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March 6, 2009 / beidson

Fathers and Mothers, Brothers and Sisters: How To Use Blood Against Temptation

There is good reason to be suspicious of songs and books and movies and poems andunited commercials that affirm the brotherhood of mankind.  Though there is a certain fraternal order to humanity, our kinship is not what it might appear to be on the surface.  Sure, we can hold hands and accomplish great things together, but in reality, we have been split apart by sin so that instead of being a universal family, we are only disconnected individuals.  This explains why we labor so much to get along with one another–we are by nature separated from God and from each other.  But there is more.

Though we are all descendants of Adam physically, we have also inherited his sin nature, and with him we are now subjected to the futility of the curse.  This is why massive efforts to unite the world always fail.  The Tower of Babel was no freak accident.  “We Are the World” has to be reinvented in every generation, because the curse hounds us like a rabid dog and is continually undoing any progress we might make toward solidarity.  In fact, solidarity is impossible, except in our purposes against Christ.  Though we may not be able to get everyone in the world to join hands across oceans and mountains, by birth, we have joined our hearts against the Maker of the oceans and mountains.  In this regard we are united, but this is because of the curse.

Adam’s bloodline may establish our natural kinship with one another, but a natural bloodline alone cannot bring the world together.  History will prove that we often do not regard this reality, since we often destroy one another rather than defend one another.  There must be a better kind of blood to bring us together.

The blood of the second Adam, Jesus of Nazareth, the Christ, is exactly the kind of blood which was needed to bring together those who had been torn apart by the curse.  In Christ, men and women become fathers and mothers and brothers and sisters to one another.  In Christ, the greater reality of a universal kinship is revealed and born-again believers are brought into the family of God.  In consequence, relational paradigms are shifted and barriers to true fellowship are destroyed.  What was only known in part without Christ may now be known with a greater fullness in Christ.  In God’s family, we are really family.

This is why Paul, when instructing Timothy on resisting temptations to sin, tells him to treat older men as fathers, older women as mothers, younger men as brothers, and younger women as sisters, in all purity.  He was not merely laying down the rules of social engagement; he was appealing to a reality made clear in Christ.  The temptation to sin must be combatted by clinging together as family.  The Bible is plentiful in exhortations to use the familial nature of the people of God as a weapon against Satan and the antichrist world.  This is why Paul addresses us as brothers (and sisters).  The fraternal order of believers is a sign against the powers of wickedness.  The division which once lead us to fight against Christ and one another is gone, and our unity now stands as evidence and judgment against Satan.  Lust is put down when men and women look at each other with purity as brothers and sisters.  Widows are not neglected when we consider them as mothers.  Orphans are not mistreated when seen as siblings of our own.  Believers are kept from falling away when we go after them as we would our very own flesh and blood in order to save them from destruction.  Our blood is a new blood, and in it is the power of God to resist the Devil and submit ourselves to Christ.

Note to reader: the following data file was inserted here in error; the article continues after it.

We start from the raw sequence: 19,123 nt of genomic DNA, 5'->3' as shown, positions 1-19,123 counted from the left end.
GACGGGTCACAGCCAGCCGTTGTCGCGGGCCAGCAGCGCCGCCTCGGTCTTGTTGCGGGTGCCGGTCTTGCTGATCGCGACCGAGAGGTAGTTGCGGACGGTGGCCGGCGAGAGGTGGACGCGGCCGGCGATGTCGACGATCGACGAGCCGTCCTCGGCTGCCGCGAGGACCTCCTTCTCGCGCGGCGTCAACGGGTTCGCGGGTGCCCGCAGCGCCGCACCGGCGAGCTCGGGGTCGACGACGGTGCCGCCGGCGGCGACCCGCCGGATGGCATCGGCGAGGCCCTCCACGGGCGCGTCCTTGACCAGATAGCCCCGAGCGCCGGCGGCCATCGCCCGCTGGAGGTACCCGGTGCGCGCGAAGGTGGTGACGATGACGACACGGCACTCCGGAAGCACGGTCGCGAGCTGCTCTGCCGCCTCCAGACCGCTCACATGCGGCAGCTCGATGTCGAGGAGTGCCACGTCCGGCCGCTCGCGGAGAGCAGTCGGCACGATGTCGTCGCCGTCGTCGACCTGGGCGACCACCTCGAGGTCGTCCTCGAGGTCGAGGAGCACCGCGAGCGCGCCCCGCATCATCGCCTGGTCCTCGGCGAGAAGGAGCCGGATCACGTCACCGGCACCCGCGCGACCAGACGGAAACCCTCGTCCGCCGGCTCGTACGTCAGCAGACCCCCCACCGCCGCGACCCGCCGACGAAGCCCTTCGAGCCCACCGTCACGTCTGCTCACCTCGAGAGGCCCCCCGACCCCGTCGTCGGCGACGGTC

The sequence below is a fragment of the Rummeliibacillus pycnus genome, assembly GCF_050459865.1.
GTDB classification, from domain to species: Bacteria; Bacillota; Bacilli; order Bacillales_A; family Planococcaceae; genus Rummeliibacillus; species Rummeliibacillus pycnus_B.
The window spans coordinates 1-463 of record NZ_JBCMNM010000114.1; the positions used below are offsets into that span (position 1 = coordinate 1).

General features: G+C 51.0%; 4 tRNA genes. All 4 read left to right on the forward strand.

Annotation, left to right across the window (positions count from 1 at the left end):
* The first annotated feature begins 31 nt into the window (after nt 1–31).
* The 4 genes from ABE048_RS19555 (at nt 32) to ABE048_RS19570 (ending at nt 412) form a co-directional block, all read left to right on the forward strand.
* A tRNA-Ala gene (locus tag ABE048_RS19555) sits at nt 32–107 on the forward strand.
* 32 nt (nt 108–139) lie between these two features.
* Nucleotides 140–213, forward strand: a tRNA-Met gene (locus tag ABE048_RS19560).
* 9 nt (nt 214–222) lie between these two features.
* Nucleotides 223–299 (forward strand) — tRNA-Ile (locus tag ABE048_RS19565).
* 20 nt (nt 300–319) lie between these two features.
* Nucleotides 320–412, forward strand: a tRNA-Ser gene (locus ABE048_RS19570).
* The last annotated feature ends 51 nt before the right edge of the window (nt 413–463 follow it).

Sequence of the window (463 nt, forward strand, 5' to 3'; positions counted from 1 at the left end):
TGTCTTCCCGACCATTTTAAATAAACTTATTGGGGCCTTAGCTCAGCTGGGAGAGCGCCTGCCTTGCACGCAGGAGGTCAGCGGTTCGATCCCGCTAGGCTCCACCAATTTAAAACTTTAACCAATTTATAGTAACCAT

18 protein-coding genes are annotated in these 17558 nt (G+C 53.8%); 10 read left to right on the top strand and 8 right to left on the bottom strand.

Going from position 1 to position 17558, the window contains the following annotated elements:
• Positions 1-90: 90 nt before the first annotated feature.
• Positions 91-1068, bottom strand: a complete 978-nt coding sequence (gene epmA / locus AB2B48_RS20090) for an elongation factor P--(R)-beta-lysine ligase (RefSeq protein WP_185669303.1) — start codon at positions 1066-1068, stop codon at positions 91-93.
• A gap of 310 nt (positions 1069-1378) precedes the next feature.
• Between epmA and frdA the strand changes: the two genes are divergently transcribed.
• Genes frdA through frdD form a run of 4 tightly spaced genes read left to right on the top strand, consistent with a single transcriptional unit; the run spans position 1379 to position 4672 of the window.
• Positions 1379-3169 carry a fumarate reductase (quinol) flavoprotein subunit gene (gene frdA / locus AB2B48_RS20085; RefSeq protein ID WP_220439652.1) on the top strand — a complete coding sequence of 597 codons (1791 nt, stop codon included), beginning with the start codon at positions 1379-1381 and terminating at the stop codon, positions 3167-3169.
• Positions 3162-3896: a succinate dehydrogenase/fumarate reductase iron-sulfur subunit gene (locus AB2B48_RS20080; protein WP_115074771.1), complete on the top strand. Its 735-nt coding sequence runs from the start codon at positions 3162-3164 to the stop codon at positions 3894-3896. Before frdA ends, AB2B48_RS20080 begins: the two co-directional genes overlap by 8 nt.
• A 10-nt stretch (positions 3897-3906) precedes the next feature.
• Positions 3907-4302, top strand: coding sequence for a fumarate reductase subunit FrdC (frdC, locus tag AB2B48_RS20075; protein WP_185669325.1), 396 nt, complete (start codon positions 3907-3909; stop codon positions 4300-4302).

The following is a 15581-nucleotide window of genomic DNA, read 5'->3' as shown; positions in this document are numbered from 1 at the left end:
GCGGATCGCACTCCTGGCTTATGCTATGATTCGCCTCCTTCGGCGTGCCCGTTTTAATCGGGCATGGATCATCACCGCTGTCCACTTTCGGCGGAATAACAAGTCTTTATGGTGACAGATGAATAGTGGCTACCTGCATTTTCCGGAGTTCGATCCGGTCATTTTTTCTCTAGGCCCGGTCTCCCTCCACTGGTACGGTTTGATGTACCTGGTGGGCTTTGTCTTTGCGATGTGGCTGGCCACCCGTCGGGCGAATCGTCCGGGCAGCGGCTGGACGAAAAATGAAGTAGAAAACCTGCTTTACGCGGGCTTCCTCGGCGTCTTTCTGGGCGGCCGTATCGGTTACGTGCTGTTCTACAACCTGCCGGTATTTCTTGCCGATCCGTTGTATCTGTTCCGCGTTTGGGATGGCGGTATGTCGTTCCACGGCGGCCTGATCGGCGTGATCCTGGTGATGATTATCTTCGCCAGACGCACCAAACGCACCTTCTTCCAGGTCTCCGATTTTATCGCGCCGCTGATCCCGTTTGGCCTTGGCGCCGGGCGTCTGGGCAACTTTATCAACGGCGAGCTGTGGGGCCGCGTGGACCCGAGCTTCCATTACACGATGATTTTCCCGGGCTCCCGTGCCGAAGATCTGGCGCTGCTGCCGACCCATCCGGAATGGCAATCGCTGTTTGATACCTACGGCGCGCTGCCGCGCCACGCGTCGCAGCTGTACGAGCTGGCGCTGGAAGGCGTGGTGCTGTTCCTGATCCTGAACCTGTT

And in a lesser way, unbelievers recognize this truth, even if unwittingly.  There is a reason why incest is morally detestable to almost everyone–the bloodline is too close, the bonds are too sacred.  There is a reason why most people tend to pay respect to older people, because they are like fathers and mothers in a sense.  There is a reason why younger people of the same gender as ourselves are treated as siblings, because we naturally want to lead and care for them.  Incest isn’t disgusting because of the physical consequences alone.  God has designed us in such a way that everyone understands that a particular bloodline brings people together in a way that causes us to love and protect one another.  So when we hear news of husbands beating their wives or children, or of kids killing their parents, we are shocked precisely because we understand these events as distortions of the natural order of things.

Unbelievers may honor their natural family because they intuitively understand that they are united by blood, but there is a point at which they feel they are free to start using other people for their own ends.  Believers may do this as well, but it will be contrary to, not according to, their new nature in Christ.  In Christ, there never comes a point when we may stop viewing a young lady as a sister and start viewing her as a sexual object.  There never comes a point when we can say, “For this guy I would die, because he is my brother, but for that man, I would never die.”  We are obligated, by blood, to know and to treat everyone as family within the body of Christ, and even those outside of Christ, since we anticipate the restoration of their broken fellowship with God.

The blood of Adam will not bring us together and will not keep us from temptation.  In fact, perversion and predation are part of our sinful DNA.  It is only through the blood of Christ that we may begin to know each other as family, and as such, to treat each other in purity.  Maybe we are physically unable to join hands across the oceans and mountains, but Christ sings over us, and his song has brought us together.


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